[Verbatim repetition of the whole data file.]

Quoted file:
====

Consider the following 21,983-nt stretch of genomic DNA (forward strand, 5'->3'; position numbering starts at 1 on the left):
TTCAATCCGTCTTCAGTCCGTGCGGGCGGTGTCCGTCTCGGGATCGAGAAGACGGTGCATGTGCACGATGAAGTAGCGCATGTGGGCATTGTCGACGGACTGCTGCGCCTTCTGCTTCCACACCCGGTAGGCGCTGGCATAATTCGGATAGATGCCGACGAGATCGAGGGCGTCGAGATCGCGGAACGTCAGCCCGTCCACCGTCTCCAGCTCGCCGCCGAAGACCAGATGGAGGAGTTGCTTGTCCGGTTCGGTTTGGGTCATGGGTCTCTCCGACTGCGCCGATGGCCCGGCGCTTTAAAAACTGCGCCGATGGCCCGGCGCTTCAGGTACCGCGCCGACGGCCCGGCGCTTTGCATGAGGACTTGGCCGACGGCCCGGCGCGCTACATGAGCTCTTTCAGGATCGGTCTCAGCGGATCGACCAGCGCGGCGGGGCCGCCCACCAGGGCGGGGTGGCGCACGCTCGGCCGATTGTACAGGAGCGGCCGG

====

Consider the following 21,983-nt stretch of genomic DNA (forward strand, 5'->3'; position numbering starts at 1 on the left):
TTCAATCCGTCTTCAGTCCGTGCGGGCGGTGTCCGTCTCGGGATCGAGAAGACGGTGCATGTGCACGATGAAGTAGCGCATGTGGGCATTGTCGACGGACTGCTGCGCCTTCTGCTTCCACACCCGGTAGGCGCTGGCATAATTCGGATAGATGCCGACGAGATCGAGGGCGTCGAGATCGCGGAACGTCAGCCCGTCCACCGTCTCCAGCTCGCCGCCGAAGACCAGATGGAGGAGTTGCTTGTCCGGTTCGGTTTGGGTCATGGGTCTCTCCGACTGCGCCGATGGCCCGGCGCTTTAAAAACTGCGCCGATGGCCCGGCGCTTCAGGTACCGCGCCGACGGCCCGGCGCTTTGCATGAGGACTTGGCCGACGGCCCGGCGCGCTACATGAGCTCTTTCAGGATCGGTCTCAGCGGATCGACCAGCGCGGCGGGGCCGCCCACCAGGGCGGGGTGGCGCACGCTCGGCCGATTGTACAGGAGCGGCCGG